Equifax late today announced that its chief information officer and chief security officer were "retiring" and "effective immediately."
While the credit-monitoring firm did not include the executives' names in its announcement, Equifax's website lists David Webb as Equifax CIO. Webb, who has served as CIO since 2010, will be replaced by interim CIO Mark Rohrwasser, who has been with the company since last year and led Equifax's international IT operations.
According to Boardroom Insiders, Susan Mauldin is Equifax's CSO, and has been with the company since 2013. She will be replaced by Russ Ayres, who most recently served as vice president in its IT department.
Equifax said it first observed suspicious network traffic on July 29 that appeared to come from its US online dispute portal Web application. The security team blocked that traffic, but another wave came through the next day. The security team then took the affected Web application offline.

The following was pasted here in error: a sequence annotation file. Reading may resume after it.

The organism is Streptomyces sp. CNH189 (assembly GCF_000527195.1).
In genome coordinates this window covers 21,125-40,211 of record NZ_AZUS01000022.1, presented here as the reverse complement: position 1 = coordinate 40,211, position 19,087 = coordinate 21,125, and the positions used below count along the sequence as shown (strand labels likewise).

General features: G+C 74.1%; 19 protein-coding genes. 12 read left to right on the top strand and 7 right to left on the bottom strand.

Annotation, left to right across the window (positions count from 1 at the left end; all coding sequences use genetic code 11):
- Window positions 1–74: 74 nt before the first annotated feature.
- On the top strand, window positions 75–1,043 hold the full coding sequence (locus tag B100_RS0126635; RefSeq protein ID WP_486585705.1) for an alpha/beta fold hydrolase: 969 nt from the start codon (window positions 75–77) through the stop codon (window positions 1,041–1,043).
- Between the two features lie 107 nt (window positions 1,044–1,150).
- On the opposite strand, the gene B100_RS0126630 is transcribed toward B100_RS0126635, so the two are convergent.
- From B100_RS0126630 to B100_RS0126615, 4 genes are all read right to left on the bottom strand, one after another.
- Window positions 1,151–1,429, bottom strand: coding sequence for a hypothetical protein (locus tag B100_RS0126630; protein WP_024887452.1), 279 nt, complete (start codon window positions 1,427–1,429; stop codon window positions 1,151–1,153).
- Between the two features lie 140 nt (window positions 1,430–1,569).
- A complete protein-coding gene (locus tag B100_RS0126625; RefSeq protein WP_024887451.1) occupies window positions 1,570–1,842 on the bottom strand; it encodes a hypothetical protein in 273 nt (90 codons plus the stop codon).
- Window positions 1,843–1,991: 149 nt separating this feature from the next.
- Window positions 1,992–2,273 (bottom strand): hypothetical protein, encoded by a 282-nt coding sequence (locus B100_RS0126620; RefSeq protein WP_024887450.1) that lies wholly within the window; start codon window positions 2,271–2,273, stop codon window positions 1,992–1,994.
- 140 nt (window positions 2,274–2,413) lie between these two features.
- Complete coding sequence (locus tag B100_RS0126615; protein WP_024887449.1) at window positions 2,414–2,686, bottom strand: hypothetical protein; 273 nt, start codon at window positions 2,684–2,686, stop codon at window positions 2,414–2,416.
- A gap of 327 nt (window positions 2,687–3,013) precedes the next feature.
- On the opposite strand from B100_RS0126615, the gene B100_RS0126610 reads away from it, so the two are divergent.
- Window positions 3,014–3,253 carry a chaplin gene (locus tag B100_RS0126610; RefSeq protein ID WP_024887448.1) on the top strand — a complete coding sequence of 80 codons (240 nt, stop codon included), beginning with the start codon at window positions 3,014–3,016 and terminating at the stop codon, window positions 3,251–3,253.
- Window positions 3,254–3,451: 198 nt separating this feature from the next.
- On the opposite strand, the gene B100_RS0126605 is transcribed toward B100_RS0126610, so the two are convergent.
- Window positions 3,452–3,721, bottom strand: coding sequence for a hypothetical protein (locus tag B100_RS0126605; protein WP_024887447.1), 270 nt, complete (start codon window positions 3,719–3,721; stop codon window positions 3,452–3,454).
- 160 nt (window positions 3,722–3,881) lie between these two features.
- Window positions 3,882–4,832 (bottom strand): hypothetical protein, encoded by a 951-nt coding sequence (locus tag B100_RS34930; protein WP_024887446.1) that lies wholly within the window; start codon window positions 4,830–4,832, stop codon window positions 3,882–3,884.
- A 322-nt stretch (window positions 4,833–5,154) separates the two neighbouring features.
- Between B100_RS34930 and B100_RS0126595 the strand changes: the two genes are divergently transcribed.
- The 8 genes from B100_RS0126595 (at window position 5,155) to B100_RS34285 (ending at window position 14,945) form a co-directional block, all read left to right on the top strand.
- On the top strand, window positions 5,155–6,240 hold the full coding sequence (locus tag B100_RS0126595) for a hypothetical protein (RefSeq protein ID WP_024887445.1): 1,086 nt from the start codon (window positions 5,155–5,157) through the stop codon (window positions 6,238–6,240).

When Equifax drilled deeper into the problem, it found a vulnerability in the Apache Struts Web application framework (CVE-2017-5638), and determined that flaw was the initial attack vector.
"Upon discovering a vulnerability in the Apache Struts web application framework as the initial attack vector, Equifax patched the affected web application before bringing it back online," Equifax stated.
The Apache Struts patch for the flaw was first made available in early March.
"Equifax's Security organization was aware of this vulnerability at that time, and took efforts to identify and to patch any vulnerable systems in the company's IT infrastructure," Equifax stated. "While Equifax fully understands the intense focus on patching efforts, the company's review of the facts is still ongoing. The company will release additional information when available."
Read more about the Equifax statement here.
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